2. Focussed on People. Of course, all of business is about people. Even the most complex software needs to be built by people, and for people, and team working is at the heart of any successful venture. The CTO needs to be a coach and mentor to his team, respected by all those around him. Communication needs to flow easily upwards, downwards and across.A CTO needs to engage with all the stakeholders, be a source of energy and good-humour, and needs to fit in.
    3. Creative Entrepreneur. The CTO needs to be passionate about driving growth and fully committed to the ambitions of the business. That means understanding funding and valuation mechanisms, business plans, and the full range of disciplines like marketing and legal.Of course, any complex project has issues and the CTO needs to be creative, agile and proactive to rapidly recognise when changes are necessary to stay on track with the vision.
    4. Commercial Manager. Running the team and suppliers requires good planning, good communication and careful attention to detail. CTOs are often responsible for a range of compliance issues and need to be aware of the implications of contractual and regulatory frameworks.Budgets need to be carefully monitored and managed and contracts and prices negotiated. Managing suppliers is a careful balance to maintain good relationships and long-term commitments whilst ensuring that costs are kept under control.
    5. Strategic Thinker. Technical discussions are often extremely (painfully!) detailed. Bespoke digital technology is complex and intricate but a good CTO sees the bigger picture and how the technology will be part of the business strategy. Often discussions around the Board table are vague; opportunities are ambiguous; the key questions are about the art of the possible and good CTOs need to be comfortable with this. A tech strategy must be creative but also sensible, useful and flexible.
    6. Compelling Leader. The CTO forms part of the senior team and needs to lead from the front. The CTO contributes to decisions, is bold and visionary and holds others to account. As the business grows the stakes become higher and the CTO needs to be confident despite the pressure. Where there are external investors, partners or other stakeholders the CTO needs to represent the business to them. External investors, in particular, need to draw confidence from the CTO as his or her role is so critical to the success of the venture.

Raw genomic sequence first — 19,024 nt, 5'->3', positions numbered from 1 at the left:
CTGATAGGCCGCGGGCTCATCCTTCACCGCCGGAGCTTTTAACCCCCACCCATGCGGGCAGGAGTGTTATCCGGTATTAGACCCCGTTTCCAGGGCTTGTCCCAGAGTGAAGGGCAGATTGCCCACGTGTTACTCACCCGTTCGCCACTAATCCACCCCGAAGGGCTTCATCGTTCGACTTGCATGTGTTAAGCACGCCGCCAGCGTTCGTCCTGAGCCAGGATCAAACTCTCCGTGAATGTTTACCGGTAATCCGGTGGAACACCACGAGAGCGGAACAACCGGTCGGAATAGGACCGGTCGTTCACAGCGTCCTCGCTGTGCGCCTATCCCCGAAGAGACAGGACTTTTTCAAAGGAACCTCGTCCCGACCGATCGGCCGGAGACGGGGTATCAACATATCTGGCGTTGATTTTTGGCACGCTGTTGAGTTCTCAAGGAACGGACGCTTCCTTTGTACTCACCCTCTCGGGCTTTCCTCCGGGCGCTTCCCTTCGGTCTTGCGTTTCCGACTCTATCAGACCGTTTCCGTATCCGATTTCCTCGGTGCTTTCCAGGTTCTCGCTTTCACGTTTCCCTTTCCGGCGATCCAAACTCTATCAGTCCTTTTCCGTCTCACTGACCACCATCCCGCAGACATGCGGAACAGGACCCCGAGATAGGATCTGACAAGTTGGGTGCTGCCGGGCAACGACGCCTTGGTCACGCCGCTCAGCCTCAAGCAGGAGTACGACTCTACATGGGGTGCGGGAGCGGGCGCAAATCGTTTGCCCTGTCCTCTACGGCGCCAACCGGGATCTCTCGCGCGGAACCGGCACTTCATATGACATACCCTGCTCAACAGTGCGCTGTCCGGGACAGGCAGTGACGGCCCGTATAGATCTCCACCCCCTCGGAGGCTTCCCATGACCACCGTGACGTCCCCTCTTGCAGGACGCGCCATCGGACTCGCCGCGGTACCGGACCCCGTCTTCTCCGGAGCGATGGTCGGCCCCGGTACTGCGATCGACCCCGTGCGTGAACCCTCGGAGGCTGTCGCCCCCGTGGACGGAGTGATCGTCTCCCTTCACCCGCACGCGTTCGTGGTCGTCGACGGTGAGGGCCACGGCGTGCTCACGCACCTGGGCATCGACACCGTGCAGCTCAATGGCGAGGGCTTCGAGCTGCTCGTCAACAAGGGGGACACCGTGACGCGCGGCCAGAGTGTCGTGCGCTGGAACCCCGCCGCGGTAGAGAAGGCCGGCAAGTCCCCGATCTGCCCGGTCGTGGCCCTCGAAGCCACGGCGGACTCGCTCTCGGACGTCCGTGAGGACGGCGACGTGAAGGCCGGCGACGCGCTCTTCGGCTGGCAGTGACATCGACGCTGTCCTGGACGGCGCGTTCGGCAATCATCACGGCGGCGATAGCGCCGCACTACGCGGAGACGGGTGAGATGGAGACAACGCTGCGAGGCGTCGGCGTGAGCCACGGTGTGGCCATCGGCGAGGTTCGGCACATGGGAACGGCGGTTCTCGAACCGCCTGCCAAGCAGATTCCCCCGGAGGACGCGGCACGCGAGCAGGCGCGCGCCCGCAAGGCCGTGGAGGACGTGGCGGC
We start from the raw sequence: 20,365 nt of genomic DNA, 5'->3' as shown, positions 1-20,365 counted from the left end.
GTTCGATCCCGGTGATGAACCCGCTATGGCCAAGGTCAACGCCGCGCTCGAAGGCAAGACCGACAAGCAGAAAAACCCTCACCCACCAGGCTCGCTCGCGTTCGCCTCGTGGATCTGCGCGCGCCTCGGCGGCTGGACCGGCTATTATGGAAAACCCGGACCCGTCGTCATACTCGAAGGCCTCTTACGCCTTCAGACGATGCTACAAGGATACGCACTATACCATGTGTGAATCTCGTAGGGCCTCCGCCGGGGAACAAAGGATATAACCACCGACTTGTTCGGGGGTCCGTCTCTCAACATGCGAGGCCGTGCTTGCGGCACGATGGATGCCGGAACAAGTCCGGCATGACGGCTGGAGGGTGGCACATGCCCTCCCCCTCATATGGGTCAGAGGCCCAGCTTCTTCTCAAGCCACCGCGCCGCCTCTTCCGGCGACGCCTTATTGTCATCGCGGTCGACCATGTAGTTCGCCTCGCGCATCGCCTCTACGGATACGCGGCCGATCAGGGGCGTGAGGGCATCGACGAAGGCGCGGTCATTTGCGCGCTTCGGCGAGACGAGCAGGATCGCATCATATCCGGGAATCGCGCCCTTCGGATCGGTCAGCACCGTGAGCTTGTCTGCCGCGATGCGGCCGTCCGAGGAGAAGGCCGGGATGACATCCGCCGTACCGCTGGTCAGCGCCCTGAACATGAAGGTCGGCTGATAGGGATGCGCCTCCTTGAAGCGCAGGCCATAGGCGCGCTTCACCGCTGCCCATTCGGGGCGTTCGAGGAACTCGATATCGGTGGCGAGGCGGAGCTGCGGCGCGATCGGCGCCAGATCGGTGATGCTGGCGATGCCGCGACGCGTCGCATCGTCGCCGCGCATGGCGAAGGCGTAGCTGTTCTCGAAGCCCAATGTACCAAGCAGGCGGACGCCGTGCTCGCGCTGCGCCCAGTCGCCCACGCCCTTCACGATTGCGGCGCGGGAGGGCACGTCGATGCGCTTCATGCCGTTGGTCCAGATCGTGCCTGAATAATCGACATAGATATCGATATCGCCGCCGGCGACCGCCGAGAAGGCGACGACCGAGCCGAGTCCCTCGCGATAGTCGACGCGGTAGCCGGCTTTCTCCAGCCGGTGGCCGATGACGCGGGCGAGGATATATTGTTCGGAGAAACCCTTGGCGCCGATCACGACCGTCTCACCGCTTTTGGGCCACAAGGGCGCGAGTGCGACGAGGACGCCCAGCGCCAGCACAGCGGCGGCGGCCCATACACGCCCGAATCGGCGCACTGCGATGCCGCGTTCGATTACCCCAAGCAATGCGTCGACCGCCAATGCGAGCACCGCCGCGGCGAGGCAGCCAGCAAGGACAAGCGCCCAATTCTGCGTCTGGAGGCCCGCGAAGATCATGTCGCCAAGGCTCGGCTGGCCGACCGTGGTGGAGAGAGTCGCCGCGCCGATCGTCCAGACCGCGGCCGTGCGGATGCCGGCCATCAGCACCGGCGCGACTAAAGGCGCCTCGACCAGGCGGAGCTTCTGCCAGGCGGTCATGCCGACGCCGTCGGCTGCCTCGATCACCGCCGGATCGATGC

We devote a huge part of our management effort to recruitment, screening and selection of CTOs, CIOs and IT Directors. And, because we work in the mid-market, we only select CTOs who can fit in with dynamic businesses rather than needing the comfort of the corporate environment!

It is rare to find all of these talents in one person – which is why a good CTO is so valuable.

Over the coming weeks we are creating a series of content pieces about CTOs, their role, how to find and recruit  them and the invaluable benefits they provide to a business. All of which can be found on our CTO Knowledge Centre page here.

You might also find our page on CTOs for software and digital relevant/interesting too.

Freeman Clarke is the UK’s largest and most experienced team of part-time (we call it “fractional”) IT leaders. We work exclusively with ambitious organisations and we frequently help our clients use IT to beat their competition. Contact Us and we’ll be in touch for an informal conversation.

How can a mid-market business recruit a CTO?

Ambitious mid-market or externally funded start-up businesses are increasingly investing in custom software. Very simply they want to seize new opportunities, to disrupt their markets, and to amplify their value.

This is driving the requirement for more commercially focussed, flexible, experienced CTOs (Chief Technology Officers) who can make a real difference. I recently had a discussion with Graeme Freeman (Co-Founder and Director of Freeman Clarke) about who CTOs are and why so many mid-market businesses are requiring them – below is the summary of our conversation:

Graeme Freeman: So, Martin, can we just start by defining what a CTO does in the mid-market?

Martin Davis: Well, the role varies a lot depending on what the company needs. But the key point is that a high-quality CTO is more than just the person who is accountable for the delivery of the tech. Of course that’s vital, but a proper CTO is widely experienced in business and new ventures and properly contributes to the Board.

Graeme Freeman: So is this an internally facing role?

Martin Davis: Well again that depends what the company needs. Sometimes it’s all about setting strategy and leading software development. A lot of time may be spent dealing with external suppliers.

But, importantly, a CTO should be someone who lends credibility to the venture. For example if there are investors or bankers the CTO has an important role in liaising with them. He or she needs to understand how they think and work.

The CTO may negotiate with suppliers, partners or large customers if necessary.

Graeme Freeman: Why is it getting harder to find CTOs?

Martin Davis: Great technicians who are also leaders and are tuned into business and commercial issues are very hard to find. The market for good people is always very tight, but it’s getting more difficult because demand from companies, large and small, is increasing.

Areas like fintech, proptech, healthtech and edutech are expanding and sucking up lots of great people. And all kinds of businesses are investing in custom software to separate themselves from the market.

The UK is a world-leader in developing new tech-based ideas in many industries and great tech leaders are in demand.

Graeme Freeman: So what options do business leaders in the mid-market have?